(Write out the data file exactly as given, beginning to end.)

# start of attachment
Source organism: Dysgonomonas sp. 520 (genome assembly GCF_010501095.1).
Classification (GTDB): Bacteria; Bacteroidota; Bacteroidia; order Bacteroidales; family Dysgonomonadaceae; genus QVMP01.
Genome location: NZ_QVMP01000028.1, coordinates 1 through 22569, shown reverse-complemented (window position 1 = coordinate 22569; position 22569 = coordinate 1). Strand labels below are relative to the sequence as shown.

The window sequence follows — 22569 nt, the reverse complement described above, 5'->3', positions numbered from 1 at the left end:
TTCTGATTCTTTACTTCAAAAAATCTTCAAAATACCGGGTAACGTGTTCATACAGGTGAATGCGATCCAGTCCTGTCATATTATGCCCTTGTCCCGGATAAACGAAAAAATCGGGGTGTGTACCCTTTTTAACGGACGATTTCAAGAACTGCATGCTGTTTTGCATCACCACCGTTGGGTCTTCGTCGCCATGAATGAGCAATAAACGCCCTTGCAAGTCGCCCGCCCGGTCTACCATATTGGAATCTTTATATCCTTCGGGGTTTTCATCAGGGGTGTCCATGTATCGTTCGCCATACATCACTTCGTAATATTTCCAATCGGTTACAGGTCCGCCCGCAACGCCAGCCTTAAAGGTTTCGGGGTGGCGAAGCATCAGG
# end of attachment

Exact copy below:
Source organism: Dysgonomonas sp. 520 (genome assembly GCF_010501095.1).
Classification (GTDB): Bacteria; Bacteroidota; Bacteroidia; order Bacteroidales; family Dysgonomonadaceae; genus QVMP01.
Genome location: NZ_QVMP01000028.1, coordinates 1 through 22569, shown reverse-complemented (window position 1 = coordinate 22569; position 22569 = coordinate 1). Strand labels below are relative to the sequence as shown.

The window sequence follows — 22569 nt, the reverse complement described above, 5'->3', positions numbered from 1 at the left end:
TTCTGATTCTTTACTTCAAAAAATCTTCAAAATACCGGGTAACGTGTTCATACAGGTGAATGCGATCCAGTCCTGTCATATTATGCCCTTGTCCCGGATAAACGAAAAAATCGGGGTGTGTACCCTTTTTAACGGACGATTTCAAGAACTGCATGCTGTTTTGCATCACCACCGTTGGGTCTTCGTCGCCATGAATGAGCAATAAACGCCCTTGCAAGTCGCCCGCCCGGTCTACCATATTGGAATCTTTATATCCTTCGGGGTTTTCATCAGGGGTGTCCATGTATCGTTCGCCATACATCACTTCGTAATATTTCCAATCGGTTACAGGTCCGCCCGCAACGCCAGCCTTAAAGGTTTCGGGGTGGCGAAGCATCAGG